WHO I FISHED WITH:  This morning, Monday, 16 March, I conducted the 2020 season’s fourth SKIFF program trip, welcoming 13-year-old Gary Yoder III of Belton, Texas, aboard.  The Belton Independent School District was one of many districts which extended spring break over concerns about the corona virus.

Gary is a member of a U.S. Army Gold Star family.  In most of American life, a gold star is a good thing.  In the Army, Gold Star status means you’ve lost a loved one while he/she was serving on active duty.  Gary lost his father, Captain Gary Yoder II, while he was on active duty, stationed at Fort Polk, Louisiana.  Captain Yoder was 33 years old when he passed away, leaving his wife, Lisa, and two boys, Gary III and Levi, behind.

Retired Texas Parks and Wildlife Department Game Warden Major Jeff Gillenwaters learned of Gary’s situation through his mother, Lisa Yoder, and provided my contact information to her. She contacted me late last week and I got Gary on my schedule as quickly as possible.

As it turns out, Gary is considering becoming a game warden when he grows up, so, during our trip I pointed out  various fish species, their length and bag limits, various kinds of fishing equipment we observed (trotlines and juglines), and coached Gary on operating my boat and using trim to enhance boat performance.  Oh, yeah — we also caught plenty of fish!

ABOUT SKIFF:  This fishing trip was provided to this military family at no charge.  S.K.I.F.F. stands for Soldiers’ Kids Involved in Fishing Fun.  This program began in May of 2009.  It is funded by the donations and fundraising efforts of the Austin Fly Fishers and other organizations they have partnered with.  S.K.I.F.F. provides the children of military personnel separated from their families due to duty commitments with the opportunity to go fishing.  SKIFF trips are also provided, free of charge, to Gold Star families who have lost their service member while he or she was on active duty.  In mid-2019, SKIFF also began providing trips to dependents whose parents are bona fide disabled veterans.  I coordinate and conduct these 3.5 to 4 hour adventures on Belton Lake and Stillhouse Hollow Reservoir, just outside the gates of Fort Hood in Bell County, TX, year ’round.  Call or text 254.368.7411.


PHOTO CAPTION: Gary enjoyed some mixed-bag angling this morning.  Our catch of 42 fish included 4 species — white bass, hybrid striped bass, freshwater drum, and blue catfish.


PHOTO CAPTION:  This aggressive blue cat hit a bladebait late in the morning as we worked over a school of white bass as they livened up near midday with increasing light levels following a very murky, grey morning.

WHEN WE FISHED:  16 March, 2002, AM

HOW WE FISHED:  We once again had a pretty challenging weather forecast to fish against this morning.  When I headed to bed last night I was encouraged by the wind shift to the south at 10mph we were to experience overnite.  I awoke to a very different forecast (and reality): we had a northeast breeze with a cool mist mixed in which was supposed to shift through the east then to ESE but remain low velocity all morning — pretty hard to get excited about.

Nonetheless, we got out there and used our “fish sense” and our sonar to observe and piece together clues, and we wound up making a pretty nice catch of 42 fish, including some mature white bass for a change.

Notable this morning was the shift of fish activity into shallow water.  We did not land a single fish in over 22 feet of water, with some coming from under 10 feet of water.  Even in deep water, the life (bait and gamefish) was suspended up high in the water column.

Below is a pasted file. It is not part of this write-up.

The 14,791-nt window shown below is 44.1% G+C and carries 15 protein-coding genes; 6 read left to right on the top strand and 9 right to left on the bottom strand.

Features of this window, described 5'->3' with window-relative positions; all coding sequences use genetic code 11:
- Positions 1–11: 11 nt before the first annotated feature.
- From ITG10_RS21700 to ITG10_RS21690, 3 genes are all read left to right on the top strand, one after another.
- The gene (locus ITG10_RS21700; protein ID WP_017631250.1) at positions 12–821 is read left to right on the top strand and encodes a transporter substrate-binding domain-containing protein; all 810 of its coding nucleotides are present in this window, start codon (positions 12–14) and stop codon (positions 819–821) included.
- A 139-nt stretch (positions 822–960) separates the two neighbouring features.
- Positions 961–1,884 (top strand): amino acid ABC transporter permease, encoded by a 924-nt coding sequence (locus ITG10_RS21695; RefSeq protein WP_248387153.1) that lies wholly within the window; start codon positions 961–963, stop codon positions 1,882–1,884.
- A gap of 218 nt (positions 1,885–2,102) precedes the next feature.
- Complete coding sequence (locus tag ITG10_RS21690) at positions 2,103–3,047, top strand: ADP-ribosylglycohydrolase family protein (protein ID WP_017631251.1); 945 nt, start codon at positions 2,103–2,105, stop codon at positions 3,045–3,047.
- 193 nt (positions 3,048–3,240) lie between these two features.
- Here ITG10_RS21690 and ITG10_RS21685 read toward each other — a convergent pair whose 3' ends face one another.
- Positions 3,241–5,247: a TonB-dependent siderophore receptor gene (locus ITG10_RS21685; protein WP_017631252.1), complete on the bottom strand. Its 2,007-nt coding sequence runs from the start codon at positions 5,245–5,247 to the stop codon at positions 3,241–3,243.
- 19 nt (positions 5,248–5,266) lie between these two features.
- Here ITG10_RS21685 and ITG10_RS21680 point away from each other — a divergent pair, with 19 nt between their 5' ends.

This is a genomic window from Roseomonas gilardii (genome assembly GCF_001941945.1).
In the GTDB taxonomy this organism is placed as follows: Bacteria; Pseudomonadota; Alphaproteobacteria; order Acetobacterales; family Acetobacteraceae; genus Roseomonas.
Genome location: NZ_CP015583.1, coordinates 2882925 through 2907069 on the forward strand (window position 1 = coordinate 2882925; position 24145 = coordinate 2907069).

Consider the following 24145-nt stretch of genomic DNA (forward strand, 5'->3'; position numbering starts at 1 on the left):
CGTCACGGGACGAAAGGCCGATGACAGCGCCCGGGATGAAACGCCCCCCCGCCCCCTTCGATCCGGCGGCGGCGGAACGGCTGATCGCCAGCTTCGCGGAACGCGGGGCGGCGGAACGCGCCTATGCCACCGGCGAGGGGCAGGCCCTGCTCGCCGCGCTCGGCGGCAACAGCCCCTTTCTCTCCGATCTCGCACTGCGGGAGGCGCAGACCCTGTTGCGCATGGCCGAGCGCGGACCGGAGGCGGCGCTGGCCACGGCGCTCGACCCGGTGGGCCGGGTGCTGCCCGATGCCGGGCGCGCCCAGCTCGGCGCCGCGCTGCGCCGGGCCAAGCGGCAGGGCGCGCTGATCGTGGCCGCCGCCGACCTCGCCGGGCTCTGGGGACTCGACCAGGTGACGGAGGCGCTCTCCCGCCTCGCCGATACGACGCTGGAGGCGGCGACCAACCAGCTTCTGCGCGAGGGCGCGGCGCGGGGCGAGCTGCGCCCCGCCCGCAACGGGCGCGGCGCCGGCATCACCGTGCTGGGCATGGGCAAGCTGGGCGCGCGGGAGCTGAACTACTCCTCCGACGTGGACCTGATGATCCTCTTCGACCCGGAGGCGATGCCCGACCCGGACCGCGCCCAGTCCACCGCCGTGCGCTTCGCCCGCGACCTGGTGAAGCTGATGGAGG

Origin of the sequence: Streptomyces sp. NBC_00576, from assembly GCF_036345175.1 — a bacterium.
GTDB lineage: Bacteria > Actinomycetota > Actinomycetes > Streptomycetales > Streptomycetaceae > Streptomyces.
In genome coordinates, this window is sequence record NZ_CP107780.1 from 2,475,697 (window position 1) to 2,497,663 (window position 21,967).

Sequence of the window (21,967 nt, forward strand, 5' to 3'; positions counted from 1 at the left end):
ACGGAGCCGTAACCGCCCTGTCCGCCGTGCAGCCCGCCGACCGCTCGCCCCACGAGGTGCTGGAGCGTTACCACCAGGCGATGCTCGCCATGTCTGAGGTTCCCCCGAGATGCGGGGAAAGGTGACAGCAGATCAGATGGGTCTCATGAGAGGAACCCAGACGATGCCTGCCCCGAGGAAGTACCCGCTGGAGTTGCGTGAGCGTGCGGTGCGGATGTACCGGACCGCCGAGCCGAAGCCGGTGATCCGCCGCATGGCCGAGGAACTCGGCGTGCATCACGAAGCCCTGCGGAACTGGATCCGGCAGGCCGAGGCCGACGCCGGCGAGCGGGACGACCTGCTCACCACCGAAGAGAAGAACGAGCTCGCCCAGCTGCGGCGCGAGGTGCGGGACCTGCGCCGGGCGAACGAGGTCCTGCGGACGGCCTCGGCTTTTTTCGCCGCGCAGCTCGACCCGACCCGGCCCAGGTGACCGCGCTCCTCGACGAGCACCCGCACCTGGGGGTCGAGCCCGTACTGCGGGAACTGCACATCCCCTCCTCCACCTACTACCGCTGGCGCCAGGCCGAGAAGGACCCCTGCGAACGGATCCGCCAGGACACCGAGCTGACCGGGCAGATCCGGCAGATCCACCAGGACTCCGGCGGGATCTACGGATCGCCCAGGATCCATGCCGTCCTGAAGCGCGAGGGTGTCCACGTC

We used a combination of vertical jigging (easing with my 3/8 oz. Hazy Eye Slabs) and horizontal casting (with Cicada bladebaits) to put together our catch.

Gary, who enjoys football and history, stuck with the program and stayed focused, ignoring his cold hands and feet and breaking only now and then for a snack.

When all was said and done, we headed to Sol de Jalisco in Morgan’s Point for a quick bite of lunch (which I like because I can keep an eye on my boat as I eat), just before the Presidential request went out to avoid restaurants and bars.  Gary wolfed down a bean and cheese burrito and a Sprite with no ice in record time!

TALLY: 42 fish caught and released

OBSERVATIONS:   A very definitive shift up into shallower water has taken place quite rapidly.  We caught all 42 fish in under 22 feet of water, with some from less than 10 feet of water.  Saw the first signs of bank-running shad this morning midway back in the  B0049C Cove.


Start Time:   7:30A

End Time:  12:05P

Air Temp. @ Trip’s Start: 59F

Elevation: 0.85′ low, -0.02 24-hour change, 17 CFS flow

Water Surface Temp:  59F

Wind Speed & Direction: E7-8 for 2 hours, then SE3-4 for 1 hour, then calm the remainder of the trip

Sky Conditions: Grey overcast the entire trip with light mist from 7:30 to 8:00A

GT = 0





**Area  vic 0142/0138 – sparse whites on slabs during low-light bite

**Area vic B0049C Cove mouth – whites and hybrid running shad into and out of cove. Used LiveScope to time presentation as fish passed beneath boat

**Area B0001G – mature white bass under birds for a short span on slabs

**Area 0188 – about an hour’s worth of action on gently sloping terrain throwing bladebaits with lift-drop tactic



Bob Maindelle

Full-time, Professional Fishing Guide and Owner of Holding the Line Guide Service

Belton Lake Fishing Guide, Stillhouse Hollow Fishing Guide

254.368.7411 (call or text)

#WhiteBassFishing #LakeBelton #StillhouseHollow #BeltonFishingGuide #LakeBeltonFishingGuide #BeltonLakeFishingGuide




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